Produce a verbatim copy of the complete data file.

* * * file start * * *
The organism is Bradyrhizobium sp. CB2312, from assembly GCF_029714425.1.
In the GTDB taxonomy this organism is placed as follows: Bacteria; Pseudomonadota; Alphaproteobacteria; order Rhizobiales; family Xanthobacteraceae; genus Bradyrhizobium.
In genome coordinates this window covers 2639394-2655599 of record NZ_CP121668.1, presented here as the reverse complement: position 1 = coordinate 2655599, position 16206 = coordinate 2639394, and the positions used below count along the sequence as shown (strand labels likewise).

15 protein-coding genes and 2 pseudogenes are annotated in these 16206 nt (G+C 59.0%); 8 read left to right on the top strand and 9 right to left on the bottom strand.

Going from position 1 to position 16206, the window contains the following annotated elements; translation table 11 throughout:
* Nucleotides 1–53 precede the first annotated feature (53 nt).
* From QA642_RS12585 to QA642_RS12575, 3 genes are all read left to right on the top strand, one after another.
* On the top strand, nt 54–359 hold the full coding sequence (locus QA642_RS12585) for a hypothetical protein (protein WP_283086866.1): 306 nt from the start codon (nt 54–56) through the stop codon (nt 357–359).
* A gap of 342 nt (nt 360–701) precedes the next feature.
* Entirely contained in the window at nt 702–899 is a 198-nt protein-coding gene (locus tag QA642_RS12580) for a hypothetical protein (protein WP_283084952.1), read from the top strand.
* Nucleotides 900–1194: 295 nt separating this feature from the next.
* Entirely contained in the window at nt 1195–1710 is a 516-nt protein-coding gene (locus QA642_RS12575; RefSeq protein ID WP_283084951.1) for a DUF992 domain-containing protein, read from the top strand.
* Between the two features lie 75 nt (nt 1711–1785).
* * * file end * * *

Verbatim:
The organism is Bradyrhizobium sp. CB2312, from assembly GCF_029714425.1.
In the GTDB taxonomy this organism is placed as follows: Bacteria; Pseudomonadota; Alphaproteobacteria; order Rhizobiales; family Xanthobacteraceae; genus Bradyrhizobium.
In genome coordinates this window covers 2639394-2655599 of record NZ_CP121668.1, presented here as the reverse complement: position 1 = coordinate 2655599, position 16206 = coordinate 2639394, and the positions used below count along the sequence as shown (strand labels likewise).

15 protein-coding genes and 2 pseudogenes are annotated in these 16206 nt (G+C 59.0%); 8 read left to right on the top strand and 9 right to left on the bottom strand.

Going from position 1 to position 16206, the window contains the following annotated elements; translation table 11 throughout:
* Nucleotides 1–53 precede the first annotated feature (53 nt).
* From QA642_RS12585 to QA642_RS12575, 3 genes are all read left to right on the top strand, one after another.
* On the top strand, nt 54–359 hold the full coding sequence (locus QA642_RS12585) for a hypothetical protein (protein WP_283086866.1): 306 nt from the start codon (nt 54–56) through the stop codon (nt 357–359).
* A gap of 342 nt (nt 360–701) precedes the next feature.
* Entirely contained in the window at nt 702–899 is a 198-nt protein-coding gene (locus tag QA642_RS12580) for a hypothetical protein (protein WP_283084952.1), read from the top strand.
* Nucleotides 900–1194: 295 nt separating this feature from the next.
* Entirely contained in the window at nt 1195–1710 is a 516-nt protein-coding gene (locus QA642_RS12575; RefSeq protein ID WP_283084951.1) for a DUF992 domain-containing protein, read from the top strand.
* Between the two features lie 75 nt (nt 1711–1785).